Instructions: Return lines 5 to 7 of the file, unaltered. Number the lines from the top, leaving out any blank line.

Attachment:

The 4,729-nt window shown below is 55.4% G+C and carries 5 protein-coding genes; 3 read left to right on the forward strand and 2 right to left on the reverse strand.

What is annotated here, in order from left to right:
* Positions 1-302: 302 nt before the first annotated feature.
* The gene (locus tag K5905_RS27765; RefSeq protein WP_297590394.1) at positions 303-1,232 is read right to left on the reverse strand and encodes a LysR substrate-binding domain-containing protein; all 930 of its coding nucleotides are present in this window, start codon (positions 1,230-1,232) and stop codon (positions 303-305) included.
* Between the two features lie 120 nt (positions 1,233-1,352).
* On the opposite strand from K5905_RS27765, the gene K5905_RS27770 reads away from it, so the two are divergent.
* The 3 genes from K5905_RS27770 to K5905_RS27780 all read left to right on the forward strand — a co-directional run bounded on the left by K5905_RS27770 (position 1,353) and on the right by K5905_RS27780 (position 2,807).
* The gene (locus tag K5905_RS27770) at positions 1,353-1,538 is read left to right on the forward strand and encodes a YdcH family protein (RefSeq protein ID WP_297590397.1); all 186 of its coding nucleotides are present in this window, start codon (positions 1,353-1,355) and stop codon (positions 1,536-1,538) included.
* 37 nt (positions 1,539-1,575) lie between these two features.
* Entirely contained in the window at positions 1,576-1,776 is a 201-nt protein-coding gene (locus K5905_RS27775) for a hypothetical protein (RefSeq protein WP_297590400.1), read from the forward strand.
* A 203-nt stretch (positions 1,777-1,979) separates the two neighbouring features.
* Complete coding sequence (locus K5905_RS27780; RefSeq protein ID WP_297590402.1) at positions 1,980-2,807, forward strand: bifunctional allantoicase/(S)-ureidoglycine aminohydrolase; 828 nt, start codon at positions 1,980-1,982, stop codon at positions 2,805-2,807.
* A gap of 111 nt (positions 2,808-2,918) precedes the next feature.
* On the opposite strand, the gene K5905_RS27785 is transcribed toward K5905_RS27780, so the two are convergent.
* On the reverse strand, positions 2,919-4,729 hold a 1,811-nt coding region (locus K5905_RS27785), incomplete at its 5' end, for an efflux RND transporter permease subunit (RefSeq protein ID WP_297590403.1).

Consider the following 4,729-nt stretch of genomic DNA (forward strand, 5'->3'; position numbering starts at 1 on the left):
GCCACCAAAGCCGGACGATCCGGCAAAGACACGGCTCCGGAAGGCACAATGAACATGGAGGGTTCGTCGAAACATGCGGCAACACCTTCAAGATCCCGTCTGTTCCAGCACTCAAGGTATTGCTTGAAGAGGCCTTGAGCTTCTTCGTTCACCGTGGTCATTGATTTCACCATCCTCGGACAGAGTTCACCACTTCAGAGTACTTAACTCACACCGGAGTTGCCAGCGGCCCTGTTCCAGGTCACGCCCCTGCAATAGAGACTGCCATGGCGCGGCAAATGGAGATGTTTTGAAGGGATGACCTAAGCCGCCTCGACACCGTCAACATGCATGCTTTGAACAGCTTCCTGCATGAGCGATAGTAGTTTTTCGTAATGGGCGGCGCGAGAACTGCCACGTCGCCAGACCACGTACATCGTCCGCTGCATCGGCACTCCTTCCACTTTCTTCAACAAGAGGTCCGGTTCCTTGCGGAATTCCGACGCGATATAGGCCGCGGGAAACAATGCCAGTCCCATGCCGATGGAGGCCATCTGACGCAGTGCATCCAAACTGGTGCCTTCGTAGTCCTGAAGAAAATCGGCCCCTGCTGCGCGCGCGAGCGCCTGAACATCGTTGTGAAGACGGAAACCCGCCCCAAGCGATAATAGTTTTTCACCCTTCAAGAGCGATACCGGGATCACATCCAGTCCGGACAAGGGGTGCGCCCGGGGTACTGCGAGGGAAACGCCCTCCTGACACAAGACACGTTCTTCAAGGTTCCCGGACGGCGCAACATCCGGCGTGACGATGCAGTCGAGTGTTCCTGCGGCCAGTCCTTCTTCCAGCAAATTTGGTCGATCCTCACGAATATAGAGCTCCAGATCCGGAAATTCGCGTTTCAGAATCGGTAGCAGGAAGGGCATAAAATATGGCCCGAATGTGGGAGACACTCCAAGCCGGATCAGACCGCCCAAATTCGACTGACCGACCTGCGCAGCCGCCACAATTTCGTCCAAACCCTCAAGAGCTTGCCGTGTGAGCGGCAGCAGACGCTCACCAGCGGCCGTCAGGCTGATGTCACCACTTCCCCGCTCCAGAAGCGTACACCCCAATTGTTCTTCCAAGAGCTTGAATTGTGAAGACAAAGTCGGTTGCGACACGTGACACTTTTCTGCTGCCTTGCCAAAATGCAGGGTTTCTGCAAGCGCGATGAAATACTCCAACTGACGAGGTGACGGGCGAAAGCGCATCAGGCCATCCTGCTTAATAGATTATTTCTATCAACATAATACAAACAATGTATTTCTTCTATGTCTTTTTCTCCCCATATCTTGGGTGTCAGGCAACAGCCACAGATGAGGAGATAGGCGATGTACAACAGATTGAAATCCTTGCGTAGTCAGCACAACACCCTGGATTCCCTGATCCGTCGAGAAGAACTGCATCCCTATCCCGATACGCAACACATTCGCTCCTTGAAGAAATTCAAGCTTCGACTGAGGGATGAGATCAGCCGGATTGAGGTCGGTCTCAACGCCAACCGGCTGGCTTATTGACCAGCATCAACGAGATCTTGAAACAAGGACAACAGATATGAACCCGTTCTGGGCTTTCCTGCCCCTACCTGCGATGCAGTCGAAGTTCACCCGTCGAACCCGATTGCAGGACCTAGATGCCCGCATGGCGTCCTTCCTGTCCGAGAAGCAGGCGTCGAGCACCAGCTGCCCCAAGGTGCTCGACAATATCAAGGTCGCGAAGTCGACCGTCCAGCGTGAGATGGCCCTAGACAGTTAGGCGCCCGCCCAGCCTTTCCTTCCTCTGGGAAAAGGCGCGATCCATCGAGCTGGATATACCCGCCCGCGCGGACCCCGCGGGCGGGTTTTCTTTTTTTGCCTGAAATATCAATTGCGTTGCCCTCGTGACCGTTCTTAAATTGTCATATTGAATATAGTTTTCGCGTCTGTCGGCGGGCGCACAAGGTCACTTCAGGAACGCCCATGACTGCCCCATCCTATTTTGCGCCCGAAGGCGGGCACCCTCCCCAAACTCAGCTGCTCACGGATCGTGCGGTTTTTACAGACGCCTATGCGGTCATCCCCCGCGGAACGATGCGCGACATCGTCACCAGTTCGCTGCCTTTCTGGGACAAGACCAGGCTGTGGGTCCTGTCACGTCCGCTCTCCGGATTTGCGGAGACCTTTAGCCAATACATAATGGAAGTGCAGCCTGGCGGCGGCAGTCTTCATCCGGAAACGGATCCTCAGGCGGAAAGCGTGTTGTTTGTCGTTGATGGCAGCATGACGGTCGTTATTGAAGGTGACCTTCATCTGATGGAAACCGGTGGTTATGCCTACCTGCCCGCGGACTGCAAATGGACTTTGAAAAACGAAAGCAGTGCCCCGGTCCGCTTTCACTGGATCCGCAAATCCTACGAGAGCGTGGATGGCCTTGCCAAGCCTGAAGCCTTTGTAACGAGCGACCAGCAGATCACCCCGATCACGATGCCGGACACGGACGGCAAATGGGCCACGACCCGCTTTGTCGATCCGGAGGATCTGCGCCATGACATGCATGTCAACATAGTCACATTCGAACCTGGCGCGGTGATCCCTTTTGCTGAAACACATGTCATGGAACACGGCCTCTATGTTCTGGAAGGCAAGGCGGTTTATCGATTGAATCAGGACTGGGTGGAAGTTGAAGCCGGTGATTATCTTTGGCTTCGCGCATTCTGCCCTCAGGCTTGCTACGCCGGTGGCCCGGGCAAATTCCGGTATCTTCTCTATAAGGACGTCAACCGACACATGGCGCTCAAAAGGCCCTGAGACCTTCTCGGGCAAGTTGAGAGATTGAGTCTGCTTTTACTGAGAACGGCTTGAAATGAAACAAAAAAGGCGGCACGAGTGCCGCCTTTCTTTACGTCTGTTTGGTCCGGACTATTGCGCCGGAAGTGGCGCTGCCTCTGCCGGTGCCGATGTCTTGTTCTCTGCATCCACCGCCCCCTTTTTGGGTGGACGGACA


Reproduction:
* Between the two features lie 120 nt (positions 1,233-1,352).
* On the opposite strand from K5905_RS27765, the gene K5905_RS27770 reads away from it, so the two are divergent.
* The 3 genes from K5905_RS27770 to K5905_RS27780 all read left to right on the forward strand — a co-directional run bounded on the left by K5905_RS27770 (position 1,353) and on the right by K5905_RS27780 (position 2,807).